Function space theory of dynamic nucleation during solidification at high cooling rates
An analytical theory is proposed to study the dynamic nucleation of crystals from melt at very high cooling rates (10−6 to 10−12 °K/sec). The mathematical framework is found to be isomorphic with the function space theory, wave and matrix mechanics, which enables application of various approximate methods of the latter disciplines. In principle, the mathematical apparatus and concepts of function space and wave mechanics can be utilized to study the time varying nucleation process. The Arrhenius law has been used to extrapolate the self-diffusion coefficient as a function of temperature above the melting point than those below. Since, applicability of Arrhenius equation at very high degrees of supercooling is not known and has to be substituted with appropriate constitutive relationship based on free volume theory of transport, the conclusion derived from the present analysis will not be unique with respect to the certainty of crystallization during the solidification process.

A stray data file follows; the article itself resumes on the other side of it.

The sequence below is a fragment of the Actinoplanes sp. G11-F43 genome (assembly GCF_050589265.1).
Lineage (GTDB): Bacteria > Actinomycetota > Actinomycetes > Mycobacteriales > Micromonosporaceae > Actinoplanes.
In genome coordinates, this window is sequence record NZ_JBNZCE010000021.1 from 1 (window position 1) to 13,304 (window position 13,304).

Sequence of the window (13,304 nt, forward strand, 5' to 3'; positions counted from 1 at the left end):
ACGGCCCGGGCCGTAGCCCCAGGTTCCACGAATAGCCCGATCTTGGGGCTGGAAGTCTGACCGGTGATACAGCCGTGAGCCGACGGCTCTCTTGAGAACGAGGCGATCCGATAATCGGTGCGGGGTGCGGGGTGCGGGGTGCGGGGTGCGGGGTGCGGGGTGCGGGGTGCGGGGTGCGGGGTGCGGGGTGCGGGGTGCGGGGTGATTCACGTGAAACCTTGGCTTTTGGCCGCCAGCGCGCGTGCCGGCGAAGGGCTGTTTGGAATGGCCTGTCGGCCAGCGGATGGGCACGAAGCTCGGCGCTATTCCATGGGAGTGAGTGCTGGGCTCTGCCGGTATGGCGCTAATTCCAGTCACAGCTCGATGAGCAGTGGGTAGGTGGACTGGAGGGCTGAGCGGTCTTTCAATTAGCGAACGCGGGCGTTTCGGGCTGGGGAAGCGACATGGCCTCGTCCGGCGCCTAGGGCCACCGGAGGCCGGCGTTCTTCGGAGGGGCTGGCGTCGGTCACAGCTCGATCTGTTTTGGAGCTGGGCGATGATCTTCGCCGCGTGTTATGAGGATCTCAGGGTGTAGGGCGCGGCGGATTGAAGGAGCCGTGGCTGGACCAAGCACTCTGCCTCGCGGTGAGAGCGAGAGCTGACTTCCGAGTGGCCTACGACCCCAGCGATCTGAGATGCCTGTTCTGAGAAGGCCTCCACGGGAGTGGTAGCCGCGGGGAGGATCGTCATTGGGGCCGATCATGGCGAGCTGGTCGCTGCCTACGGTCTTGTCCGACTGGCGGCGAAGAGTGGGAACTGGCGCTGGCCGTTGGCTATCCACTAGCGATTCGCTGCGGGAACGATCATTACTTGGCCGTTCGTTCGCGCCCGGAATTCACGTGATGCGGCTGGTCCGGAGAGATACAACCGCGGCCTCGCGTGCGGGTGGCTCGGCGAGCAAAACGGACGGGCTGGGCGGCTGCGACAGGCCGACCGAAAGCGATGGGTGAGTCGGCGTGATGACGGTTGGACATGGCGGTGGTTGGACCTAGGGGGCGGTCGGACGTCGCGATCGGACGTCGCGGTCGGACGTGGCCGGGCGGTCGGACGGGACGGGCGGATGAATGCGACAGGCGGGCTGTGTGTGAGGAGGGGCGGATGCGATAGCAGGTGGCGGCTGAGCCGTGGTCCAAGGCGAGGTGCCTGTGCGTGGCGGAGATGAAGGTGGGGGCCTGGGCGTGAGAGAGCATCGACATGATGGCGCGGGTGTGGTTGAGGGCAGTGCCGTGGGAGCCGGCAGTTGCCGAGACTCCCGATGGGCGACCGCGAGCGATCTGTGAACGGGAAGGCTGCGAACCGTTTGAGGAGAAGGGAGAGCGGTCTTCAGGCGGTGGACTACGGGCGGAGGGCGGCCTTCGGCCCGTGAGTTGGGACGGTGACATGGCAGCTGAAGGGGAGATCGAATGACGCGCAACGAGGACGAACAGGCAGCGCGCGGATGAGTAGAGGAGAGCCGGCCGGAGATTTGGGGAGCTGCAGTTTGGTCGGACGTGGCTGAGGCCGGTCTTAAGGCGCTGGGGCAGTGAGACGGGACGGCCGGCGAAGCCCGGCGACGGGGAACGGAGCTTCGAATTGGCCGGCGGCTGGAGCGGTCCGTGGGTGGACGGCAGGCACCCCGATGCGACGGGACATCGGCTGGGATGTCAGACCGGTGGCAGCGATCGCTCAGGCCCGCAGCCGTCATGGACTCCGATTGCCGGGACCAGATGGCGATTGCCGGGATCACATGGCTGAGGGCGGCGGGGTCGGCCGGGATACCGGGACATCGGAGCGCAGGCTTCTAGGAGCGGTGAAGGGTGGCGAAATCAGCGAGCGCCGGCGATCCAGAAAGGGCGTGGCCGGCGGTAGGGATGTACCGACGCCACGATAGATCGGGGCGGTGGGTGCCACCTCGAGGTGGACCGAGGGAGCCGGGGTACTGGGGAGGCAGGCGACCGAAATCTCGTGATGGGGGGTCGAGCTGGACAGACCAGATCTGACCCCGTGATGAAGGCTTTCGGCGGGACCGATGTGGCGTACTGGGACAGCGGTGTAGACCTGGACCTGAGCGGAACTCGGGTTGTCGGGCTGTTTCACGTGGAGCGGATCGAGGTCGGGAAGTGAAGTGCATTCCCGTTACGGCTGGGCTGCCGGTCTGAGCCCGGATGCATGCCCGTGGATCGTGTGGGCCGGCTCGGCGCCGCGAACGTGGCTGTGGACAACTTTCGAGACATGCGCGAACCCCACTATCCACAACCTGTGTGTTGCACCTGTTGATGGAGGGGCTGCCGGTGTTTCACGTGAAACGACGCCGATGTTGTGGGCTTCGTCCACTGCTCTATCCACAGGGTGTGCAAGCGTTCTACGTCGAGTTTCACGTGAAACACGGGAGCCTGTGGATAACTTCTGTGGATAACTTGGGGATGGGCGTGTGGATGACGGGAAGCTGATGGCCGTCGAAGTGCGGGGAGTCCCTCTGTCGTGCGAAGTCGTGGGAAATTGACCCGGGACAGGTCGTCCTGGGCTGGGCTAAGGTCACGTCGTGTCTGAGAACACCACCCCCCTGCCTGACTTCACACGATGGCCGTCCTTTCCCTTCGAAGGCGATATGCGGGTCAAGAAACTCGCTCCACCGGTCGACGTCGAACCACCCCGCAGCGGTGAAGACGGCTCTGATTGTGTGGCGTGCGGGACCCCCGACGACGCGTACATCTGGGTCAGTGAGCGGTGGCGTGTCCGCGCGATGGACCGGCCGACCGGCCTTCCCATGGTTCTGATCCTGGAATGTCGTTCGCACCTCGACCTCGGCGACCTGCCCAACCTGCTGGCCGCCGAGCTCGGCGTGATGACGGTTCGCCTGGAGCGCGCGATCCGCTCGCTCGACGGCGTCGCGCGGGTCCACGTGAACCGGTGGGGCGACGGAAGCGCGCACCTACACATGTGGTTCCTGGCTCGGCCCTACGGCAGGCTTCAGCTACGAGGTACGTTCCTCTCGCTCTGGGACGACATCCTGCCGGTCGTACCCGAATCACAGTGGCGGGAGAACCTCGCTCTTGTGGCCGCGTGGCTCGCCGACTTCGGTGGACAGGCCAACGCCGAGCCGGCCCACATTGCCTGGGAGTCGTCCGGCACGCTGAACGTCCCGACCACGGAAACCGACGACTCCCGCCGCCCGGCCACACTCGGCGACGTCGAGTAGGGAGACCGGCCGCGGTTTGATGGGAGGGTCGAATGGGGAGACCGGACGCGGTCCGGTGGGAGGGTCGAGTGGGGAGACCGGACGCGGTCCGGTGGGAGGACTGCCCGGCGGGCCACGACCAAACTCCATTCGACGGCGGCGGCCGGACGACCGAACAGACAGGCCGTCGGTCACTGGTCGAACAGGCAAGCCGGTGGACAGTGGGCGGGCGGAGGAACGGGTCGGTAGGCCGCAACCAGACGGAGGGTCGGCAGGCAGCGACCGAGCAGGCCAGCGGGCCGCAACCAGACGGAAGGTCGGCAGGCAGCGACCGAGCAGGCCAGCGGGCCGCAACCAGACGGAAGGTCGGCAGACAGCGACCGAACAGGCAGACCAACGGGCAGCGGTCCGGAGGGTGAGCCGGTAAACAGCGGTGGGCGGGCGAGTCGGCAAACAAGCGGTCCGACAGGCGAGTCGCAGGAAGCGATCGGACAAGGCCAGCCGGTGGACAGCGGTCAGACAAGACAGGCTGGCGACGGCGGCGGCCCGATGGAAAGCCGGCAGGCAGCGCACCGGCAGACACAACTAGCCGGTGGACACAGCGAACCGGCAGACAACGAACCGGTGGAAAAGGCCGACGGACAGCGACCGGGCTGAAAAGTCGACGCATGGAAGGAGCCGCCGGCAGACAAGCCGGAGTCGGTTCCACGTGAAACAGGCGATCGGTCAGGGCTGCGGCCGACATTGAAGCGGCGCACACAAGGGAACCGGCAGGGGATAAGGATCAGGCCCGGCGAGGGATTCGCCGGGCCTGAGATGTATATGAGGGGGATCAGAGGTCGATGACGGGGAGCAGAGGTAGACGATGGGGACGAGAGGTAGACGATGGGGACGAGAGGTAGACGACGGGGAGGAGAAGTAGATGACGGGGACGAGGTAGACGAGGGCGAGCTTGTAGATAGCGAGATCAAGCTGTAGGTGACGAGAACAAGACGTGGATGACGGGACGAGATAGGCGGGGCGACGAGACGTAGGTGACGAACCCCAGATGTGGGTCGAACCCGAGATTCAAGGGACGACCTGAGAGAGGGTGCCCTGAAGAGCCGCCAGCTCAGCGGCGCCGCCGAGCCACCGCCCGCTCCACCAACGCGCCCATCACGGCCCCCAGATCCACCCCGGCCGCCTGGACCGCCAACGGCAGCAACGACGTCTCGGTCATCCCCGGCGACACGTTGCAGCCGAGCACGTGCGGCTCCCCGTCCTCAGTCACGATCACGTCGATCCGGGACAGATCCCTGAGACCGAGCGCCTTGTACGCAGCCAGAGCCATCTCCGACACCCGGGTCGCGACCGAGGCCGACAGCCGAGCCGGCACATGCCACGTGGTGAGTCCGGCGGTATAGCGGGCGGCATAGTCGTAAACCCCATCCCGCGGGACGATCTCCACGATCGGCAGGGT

Volume 42 | Issue 6
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